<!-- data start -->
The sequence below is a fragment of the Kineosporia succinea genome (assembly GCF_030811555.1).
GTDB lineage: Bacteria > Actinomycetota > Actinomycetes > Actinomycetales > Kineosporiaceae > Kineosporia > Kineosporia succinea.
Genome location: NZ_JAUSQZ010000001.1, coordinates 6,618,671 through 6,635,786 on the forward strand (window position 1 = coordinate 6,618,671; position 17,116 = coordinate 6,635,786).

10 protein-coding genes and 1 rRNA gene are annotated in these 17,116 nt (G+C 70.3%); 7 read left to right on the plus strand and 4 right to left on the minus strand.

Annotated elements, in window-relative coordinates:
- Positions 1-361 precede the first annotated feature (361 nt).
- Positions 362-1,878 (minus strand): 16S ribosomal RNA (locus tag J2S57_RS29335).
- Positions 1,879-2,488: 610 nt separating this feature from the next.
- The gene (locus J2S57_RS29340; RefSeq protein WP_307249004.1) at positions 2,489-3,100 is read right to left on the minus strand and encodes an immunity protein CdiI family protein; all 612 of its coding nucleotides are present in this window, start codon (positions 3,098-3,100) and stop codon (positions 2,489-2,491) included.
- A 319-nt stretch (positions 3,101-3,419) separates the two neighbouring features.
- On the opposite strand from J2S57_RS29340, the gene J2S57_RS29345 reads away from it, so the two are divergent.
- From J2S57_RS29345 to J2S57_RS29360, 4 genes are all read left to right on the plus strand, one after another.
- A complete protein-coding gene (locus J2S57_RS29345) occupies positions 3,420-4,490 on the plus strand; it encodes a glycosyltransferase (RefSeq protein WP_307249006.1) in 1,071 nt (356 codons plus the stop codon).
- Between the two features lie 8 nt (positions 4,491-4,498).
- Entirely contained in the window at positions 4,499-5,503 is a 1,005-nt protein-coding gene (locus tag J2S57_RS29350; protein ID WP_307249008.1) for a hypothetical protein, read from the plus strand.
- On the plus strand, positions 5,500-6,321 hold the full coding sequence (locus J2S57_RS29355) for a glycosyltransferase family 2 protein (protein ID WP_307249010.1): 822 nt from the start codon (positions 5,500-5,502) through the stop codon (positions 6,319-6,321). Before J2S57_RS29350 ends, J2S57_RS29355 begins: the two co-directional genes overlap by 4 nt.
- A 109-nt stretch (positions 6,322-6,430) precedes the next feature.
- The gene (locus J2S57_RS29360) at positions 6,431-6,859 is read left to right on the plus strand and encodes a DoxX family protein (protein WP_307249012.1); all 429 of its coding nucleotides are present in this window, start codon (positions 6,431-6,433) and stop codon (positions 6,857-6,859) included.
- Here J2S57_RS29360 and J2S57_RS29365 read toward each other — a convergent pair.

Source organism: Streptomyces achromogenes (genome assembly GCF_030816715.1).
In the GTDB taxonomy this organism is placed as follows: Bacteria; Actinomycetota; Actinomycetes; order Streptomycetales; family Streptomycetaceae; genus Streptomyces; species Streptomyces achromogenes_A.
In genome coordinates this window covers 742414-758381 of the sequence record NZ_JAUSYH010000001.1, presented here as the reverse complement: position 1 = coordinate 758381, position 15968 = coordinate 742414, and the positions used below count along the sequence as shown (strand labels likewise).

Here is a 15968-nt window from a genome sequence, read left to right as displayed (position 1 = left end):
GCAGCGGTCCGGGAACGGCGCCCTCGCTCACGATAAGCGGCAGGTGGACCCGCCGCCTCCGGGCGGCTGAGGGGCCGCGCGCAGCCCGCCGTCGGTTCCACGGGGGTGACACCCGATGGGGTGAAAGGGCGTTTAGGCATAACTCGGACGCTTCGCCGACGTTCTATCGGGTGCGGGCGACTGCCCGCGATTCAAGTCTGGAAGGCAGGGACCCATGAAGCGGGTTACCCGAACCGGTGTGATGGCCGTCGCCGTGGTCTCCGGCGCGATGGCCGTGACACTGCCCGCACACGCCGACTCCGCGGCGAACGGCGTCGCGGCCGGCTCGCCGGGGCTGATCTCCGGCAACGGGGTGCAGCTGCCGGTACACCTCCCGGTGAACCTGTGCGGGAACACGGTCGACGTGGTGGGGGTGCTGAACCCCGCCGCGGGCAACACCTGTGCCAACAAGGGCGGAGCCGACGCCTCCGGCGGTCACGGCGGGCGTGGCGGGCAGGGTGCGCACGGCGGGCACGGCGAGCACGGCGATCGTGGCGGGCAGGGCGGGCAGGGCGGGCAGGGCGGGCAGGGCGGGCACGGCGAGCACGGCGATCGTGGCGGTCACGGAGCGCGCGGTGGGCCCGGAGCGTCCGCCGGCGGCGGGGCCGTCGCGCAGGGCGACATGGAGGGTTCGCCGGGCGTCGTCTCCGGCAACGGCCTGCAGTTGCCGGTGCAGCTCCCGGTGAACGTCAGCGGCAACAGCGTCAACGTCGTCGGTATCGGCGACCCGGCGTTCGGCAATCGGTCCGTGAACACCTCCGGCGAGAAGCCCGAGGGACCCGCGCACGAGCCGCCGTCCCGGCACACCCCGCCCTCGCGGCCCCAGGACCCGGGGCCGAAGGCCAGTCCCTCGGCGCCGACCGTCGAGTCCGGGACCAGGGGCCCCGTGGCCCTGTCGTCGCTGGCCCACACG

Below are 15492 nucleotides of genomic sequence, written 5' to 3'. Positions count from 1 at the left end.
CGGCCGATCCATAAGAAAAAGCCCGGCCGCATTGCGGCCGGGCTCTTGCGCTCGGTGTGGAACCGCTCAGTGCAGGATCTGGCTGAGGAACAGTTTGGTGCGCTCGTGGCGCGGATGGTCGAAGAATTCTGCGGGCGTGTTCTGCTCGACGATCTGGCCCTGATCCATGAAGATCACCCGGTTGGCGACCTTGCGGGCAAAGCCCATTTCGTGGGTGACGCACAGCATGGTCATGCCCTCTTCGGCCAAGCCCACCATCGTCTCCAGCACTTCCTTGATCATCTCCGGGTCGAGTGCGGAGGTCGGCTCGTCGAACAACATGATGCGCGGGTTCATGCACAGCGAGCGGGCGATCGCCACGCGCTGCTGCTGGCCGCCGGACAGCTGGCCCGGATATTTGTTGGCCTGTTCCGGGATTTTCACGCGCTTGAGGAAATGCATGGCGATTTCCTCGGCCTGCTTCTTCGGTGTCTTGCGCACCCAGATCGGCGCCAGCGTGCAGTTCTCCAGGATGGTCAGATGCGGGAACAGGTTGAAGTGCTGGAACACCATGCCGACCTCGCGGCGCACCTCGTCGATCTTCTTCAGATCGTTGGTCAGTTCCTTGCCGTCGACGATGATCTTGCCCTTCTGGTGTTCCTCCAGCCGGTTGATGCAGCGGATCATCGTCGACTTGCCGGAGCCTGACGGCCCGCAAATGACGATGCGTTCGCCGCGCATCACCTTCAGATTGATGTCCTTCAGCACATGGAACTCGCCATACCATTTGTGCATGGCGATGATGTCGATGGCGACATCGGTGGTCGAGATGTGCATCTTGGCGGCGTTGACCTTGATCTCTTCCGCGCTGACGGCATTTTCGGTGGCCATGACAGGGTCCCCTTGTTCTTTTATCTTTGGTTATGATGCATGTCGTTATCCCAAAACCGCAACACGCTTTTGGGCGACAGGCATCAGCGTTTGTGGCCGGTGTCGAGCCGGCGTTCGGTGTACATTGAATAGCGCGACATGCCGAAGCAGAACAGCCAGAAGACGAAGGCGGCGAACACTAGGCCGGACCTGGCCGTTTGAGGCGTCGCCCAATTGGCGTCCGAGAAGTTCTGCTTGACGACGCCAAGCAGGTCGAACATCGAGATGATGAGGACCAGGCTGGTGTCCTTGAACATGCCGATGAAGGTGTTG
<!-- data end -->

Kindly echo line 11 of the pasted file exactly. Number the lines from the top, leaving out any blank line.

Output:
- On the opposite strand from J2S57_RS29340, the gene J2S57_RS29345 reads away from it, so the two are divergent.